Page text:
Most of us research products on the web before we hit the stores – or even when we’re inside one. We also know what clothing brands fit us properly, and the colors that we need to match our wardrobe. But what happens when we get to the aisle with the leather jackets, and they’re out of our size? Do we buy one online without trying it on, or buy one in a different color? Do we buy a similar jacket that costs more?
Getting more from our own information
Without the right information, this is a sales opportunity that could be lost. Given how much we allow computers and cloud systems to learn about us today, shouldn’t we be able to get exactly the right product we want from wherever we shop for it?
For example, a virtual mannequin could show how that jacket will fit on your own body, not the runway-thin figurine standing nearby.Using details like your height and body structure, along with your current wardrobe and color preferences, an app on your phone could show you in that jacket. It could also accessorize, with shirts or pants to go with it, even if it had to find them in other stores.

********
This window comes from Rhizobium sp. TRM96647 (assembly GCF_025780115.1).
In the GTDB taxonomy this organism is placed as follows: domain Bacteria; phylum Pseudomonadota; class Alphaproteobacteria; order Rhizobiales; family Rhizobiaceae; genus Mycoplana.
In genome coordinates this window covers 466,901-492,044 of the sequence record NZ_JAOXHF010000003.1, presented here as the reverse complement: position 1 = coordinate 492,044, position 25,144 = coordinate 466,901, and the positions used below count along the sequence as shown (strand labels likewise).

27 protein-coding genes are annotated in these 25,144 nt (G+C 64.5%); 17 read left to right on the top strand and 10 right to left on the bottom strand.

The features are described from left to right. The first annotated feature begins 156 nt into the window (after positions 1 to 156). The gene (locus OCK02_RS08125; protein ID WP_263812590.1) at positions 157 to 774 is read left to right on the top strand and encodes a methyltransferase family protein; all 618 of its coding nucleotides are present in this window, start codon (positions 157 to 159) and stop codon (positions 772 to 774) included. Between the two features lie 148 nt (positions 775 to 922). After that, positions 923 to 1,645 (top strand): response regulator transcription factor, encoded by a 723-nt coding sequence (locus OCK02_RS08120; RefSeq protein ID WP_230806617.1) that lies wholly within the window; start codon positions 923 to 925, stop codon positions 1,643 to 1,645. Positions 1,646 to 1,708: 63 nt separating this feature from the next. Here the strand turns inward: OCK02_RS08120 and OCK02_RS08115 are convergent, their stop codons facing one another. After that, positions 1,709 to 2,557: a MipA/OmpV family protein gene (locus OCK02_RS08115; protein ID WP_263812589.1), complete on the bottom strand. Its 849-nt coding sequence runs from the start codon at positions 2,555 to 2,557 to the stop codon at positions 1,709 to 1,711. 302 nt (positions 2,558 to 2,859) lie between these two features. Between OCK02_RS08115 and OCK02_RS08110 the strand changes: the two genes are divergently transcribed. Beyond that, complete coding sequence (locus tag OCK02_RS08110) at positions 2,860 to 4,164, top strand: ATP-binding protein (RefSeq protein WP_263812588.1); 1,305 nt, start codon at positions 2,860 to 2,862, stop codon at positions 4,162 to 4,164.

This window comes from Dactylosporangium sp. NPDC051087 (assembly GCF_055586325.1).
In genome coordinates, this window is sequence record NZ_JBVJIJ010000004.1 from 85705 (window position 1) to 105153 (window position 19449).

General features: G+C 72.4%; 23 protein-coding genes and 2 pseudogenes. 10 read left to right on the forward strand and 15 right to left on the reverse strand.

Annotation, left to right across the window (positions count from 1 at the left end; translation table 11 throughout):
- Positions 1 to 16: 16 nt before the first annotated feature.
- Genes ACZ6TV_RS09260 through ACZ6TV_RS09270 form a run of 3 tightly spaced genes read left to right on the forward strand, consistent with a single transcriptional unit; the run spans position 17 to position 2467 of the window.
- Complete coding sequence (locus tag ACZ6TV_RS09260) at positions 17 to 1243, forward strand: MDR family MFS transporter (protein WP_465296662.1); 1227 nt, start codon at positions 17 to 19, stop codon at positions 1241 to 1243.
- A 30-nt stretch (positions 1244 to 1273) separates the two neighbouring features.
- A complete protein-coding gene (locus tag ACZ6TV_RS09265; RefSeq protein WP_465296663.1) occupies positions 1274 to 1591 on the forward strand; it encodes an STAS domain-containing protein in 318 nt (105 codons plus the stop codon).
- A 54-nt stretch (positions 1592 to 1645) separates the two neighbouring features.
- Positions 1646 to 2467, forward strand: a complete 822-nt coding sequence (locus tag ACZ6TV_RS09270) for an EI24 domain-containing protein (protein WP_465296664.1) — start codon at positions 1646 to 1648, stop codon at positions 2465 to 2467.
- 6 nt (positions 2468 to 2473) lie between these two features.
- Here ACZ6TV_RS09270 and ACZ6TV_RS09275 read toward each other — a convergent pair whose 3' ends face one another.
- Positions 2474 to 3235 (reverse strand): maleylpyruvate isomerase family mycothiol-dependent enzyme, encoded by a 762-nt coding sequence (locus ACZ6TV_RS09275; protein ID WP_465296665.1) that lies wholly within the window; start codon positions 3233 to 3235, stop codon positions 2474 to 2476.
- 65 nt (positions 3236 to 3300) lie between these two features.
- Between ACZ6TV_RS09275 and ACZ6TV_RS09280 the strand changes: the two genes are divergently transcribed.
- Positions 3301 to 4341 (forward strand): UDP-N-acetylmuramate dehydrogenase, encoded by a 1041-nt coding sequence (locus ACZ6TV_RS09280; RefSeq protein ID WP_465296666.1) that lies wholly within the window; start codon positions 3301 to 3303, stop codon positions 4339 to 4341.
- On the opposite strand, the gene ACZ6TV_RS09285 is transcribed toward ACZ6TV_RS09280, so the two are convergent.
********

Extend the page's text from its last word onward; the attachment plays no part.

Automating and customizing the shopping process through AI can get customers back to their real lives faster, armed with goods that make them feel confident and happy. What’s more empowering than knowing you got a killer deal on a jacket that makes you look like a star, or a loveseat that will fit perfectly in your living room, or a powerful tablet computer that does everything you need it to do?
Without the right information, shoppers may worry that they are overpaying, or missing a better opportunity elsewhere. We don’t want to have to return purchases, or risk buying something without seeing it. Removing those obstacles at the point of purchase means more sales and more emotional connections with the brands that meet our needs so thoughtfully.
While a number of tools already exist to help shoppers on their purchase decision journey, many of them were built in isolation, to solve very specific problems. Some are still in the early stages of development. There’s a big unrealized opportunity to connect all of these technologies and get them talking to each other, so that the shopper doesn’t have to do so much work.